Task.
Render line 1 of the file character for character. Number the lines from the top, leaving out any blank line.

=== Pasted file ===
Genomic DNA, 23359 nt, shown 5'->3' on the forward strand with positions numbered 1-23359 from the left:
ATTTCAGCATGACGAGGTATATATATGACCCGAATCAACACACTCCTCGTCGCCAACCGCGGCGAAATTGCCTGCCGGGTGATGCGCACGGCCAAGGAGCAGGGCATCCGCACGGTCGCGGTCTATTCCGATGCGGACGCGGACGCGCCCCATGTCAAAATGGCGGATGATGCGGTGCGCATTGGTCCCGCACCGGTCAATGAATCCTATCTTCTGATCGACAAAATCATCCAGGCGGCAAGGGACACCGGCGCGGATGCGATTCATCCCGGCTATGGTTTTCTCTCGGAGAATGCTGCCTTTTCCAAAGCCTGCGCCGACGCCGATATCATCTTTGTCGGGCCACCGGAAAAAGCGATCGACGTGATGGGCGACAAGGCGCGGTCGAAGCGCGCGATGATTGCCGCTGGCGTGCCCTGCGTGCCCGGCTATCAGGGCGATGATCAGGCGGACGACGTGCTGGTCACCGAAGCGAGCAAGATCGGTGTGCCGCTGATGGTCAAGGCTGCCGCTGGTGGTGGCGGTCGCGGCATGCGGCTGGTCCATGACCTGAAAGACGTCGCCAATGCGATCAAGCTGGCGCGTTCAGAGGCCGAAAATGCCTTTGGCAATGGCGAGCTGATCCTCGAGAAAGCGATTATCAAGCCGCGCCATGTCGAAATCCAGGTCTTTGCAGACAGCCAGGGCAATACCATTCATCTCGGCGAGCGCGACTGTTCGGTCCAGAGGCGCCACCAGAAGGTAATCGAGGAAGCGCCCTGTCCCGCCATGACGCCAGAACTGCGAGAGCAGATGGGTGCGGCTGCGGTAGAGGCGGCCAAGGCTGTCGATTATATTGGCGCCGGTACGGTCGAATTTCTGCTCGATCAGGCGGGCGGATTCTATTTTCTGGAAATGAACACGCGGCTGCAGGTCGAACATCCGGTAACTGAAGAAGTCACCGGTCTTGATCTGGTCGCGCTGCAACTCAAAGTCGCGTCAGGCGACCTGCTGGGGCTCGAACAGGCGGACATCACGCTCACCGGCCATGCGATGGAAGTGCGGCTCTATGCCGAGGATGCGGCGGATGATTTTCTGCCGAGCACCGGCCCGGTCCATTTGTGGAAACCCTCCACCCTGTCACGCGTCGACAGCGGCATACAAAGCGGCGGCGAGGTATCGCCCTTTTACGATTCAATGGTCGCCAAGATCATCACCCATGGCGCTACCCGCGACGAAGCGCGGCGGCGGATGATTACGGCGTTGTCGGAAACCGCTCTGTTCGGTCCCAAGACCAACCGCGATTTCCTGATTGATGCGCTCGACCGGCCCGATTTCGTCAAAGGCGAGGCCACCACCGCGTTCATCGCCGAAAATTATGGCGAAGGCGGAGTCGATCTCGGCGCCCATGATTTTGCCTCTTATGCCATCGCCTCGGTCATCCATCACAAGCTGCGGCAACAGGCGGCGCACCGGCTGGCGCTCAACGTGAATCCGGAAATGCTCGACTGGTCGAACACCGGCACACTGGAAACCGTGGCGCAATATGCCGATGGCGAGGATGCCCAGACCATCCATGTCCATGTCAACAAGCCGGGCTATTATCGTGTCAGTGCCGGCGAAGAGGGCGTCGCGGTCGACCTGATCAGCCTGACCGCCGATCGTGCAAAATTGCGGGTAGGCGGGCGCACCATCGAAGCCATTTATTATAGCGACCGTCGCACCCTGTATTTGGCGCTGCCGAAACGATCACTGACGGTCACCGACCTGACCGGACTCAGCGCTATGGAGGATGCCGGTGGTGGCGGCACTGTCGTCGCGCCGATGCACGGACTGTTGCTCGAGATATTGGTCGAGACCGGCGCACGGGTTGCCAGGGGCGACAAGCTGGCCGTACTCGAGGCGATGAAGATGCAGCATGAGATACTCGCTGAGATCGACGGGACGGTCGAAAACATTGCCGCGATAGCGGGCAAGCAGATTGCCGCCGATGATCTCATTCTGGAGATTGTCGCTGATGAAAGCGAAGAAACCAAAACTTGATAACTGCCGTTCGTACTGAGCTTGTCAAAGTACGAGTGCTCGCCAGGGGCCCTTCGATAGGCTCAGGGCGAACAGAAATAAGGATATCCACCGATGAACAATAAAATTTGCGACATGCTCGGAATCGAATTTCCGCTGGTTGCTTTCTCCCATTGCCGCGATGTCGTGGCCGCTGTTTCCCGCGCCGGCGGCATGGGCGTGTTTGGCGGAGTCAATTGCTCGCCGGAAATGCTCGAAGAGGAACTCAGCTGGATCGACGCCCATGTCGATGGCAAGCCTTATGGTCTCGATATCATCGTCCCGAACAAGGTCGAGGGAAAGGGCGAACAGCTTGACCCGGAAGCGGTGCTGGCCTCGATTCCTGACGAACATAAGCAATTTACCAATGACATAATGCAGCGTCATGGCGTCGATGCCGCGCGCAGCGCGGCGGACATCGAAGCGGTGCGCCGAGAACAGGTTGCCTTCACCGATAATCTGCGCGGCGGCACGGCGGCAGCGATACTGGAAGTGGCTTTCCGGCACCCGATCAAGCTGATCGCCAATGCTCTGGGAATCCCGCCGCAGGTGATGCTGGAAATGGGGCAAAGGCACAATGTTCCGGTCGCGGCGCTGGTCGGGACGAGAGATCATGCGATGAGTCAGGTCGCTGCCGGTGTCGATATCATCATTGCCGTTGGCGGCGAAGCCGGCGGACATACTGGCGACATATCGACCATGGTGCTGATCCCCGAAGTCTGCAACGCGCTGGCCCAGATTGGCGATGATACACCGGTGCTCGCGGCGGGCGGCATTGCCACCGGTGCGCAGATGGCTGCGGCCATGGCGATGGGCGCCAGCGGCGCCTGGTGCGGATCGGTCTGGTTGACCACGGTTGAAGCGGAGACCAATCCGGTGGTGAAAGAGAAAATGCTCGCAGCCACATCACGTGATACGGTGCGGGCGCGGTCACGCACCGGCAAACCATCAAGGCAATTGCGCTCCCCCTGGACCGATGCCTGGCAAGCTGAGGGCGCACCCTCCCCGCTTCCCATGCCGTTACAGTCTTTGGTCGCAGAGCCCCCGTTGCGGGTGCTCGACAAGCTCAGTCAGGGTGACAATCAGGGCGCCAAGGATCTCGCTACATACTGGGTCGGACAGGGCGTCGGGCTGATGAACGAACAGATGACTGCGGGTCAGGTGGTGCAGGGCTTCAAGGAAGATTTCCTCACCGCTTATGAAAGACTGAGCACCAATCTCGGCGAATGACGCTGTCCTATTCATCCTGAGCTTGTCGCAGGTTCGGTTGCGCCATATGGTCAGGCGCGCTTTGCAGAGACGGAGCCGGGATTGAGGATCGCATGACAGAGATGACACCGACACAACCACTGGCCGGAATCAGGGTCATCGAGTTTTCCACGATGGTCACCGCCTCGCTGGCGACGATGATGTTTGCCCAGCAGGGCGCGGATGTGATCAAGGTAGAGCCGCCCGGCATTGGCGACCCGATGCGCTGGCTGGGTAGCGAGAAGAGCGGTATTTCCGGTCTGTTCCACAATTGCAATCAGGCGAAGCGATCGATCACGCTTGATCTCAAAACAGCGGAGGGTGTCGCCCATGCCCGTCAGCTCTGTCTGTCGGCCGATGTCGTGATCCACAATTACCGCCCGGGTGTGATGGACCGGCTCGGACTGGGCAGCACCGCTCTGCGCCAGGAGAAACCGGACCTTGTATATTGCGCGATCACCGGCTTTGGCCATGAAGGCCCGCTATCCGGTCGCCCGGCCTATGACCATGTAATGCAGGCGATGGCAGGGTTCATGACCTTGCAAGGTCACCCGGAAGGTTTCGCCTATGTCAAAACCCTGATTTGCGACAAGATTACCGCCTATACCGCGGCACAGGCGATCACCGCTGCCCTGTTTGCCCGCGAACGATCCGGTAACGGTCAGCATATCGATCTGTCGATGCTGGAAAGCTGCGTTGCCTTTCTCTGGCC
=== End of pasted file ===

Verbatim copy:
Genomic DNA, 23359 nt, shown 5'->3' on the forward strand with positions numbered 1-23359 from the left: